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Beltrami, G., Bertolucci, C., Parretta, A., Petrucci, F. & Foà, A. (2010) A sky polarization compass in lizards: the central role of the parietal eye. Journal of Experimental Biology, 213 2048–2054. 
Added by: Sarina (28 Nov 2012 16:10:37 UTC)   
Resource type: Journal Article
DOI: 10.1242/jeb.040246
BibTeX citation key: Beltrami12010
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Categories: Englisch = English
Keywords: Parietalorgan = Parietal Organ
Creators: Beltrami, Bertolucci, Foà, Parretta, Petrucci
Collection: Journal of Experimental Biology
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The present study first examined whether ruin lizards Podarcis sicula are able to orientate using the e-vector direction of polarized light. Ruin lizards were trained and tested indoors, inside a hexagonal Morris water maze, positioned under an artificial light source producing plane polarized light with a single e-vector, which provided an axial cue. Lizards were subjected to axial training by positioning two identical goals in contact with the centre of two opposite side walls of the Morris water maze. Goals were invisible because they were placed just beneath the water surface, and water was rendered opaque. The results showed that the directional choices of lizards meeting learning criteria were bimodally distributed along the training axis, and that after 90 deg rotation of the e-vector direction of polarized light the lizards directional choices rotated correspondingly, producing a bimodal distribution which was perpendicular to the training axis. The present results confirm in ruin lizards results previously obtained in other lizard species showing that these reptiles can use the e-vector direction of polarized light in the form of a sky polarization compass. The second step of the study aimed at answering the still open question of whether functioning of a sky polarization compass would be mediated by the lizard parietal eye. To test this, ruin lizards meeting learning criteria were tested inside the Morris water maze under polarized light after their parietal eyes were painted black. Lizards with black-painted parietal eyes were completely disoriented. Thus, the present data show for the first time that the parietal eye plays a central role in mediating the functioning of a putative sky polarization compass of lizards.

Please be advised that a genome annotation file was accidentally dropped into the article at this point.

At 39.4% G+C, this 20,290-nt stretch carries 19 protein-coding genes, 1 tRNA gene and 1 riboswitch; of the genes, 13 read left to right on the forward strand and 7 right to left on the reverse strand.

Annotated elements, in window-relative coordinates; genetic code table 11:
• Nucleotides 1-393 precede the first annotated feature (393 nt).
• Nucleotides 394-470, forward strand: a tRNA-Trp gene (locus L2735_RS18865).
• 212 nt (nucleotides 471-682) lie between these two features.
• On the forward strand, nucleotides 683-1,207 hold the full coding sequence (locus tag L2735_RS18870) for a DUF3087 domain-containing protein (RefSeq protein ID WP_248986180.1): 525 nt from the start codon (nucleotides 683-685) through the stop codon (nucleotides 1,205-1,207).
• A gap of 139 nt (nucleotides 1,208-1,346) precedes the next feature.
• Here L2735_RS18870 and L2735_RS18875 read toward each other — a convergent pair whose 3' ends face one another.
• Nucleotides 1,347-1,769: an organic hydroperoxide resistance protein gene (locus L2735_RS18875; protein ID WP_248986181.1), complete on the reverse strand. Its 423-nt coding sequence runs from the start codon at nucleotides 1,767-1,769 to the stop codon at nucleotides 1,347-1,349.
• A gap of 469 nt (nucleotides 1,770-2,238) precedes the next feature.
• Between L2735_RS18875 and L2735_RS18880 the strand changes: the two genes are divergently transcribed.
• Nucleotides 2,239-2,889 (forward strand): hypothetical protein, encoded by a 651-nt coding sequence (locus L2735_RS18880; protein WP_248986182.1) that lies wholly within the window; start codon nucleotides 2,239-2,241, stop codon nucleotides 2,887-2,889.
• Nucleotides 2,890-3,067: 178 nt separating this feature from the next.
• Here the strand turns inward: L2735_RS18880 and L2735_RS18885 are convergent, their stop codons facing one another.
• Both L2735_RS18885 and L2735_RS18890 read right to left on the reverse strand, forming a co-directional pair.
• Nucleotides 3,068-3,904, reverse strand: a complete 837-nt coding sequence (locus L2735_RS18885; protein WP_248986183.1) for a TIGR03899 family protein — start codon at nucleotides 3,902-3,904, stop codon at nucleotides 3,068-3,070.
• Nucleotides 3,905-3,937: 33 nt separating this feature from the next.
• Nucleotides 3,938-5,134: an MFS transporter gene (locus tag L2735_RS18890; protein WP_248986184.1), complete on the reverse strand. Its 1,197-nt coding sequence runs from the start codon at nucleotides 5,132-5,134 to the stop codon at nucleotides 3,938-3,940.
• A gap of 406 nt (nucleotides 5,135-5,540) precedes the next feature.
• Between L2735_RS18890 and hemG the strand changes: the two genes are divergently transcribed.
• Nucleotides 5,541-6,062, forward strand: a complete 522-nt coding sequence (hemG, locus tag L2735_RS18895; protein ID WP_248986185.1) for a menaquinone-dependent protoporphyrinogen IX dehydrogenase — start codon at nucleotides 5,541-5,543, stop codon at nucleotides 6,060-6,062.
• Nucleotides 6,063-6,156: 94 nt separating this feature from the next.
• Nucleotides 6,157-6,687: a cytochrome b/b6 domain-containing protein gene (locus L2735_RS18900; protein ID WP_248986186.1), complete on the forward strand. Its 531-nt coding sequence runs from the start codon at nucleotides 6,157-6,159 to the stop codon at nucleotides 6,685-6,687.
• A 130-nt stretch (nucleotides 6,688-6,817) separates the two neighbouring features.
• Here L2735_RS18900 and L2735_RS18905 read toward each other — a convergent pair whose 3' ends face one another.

Added by: Sarina  
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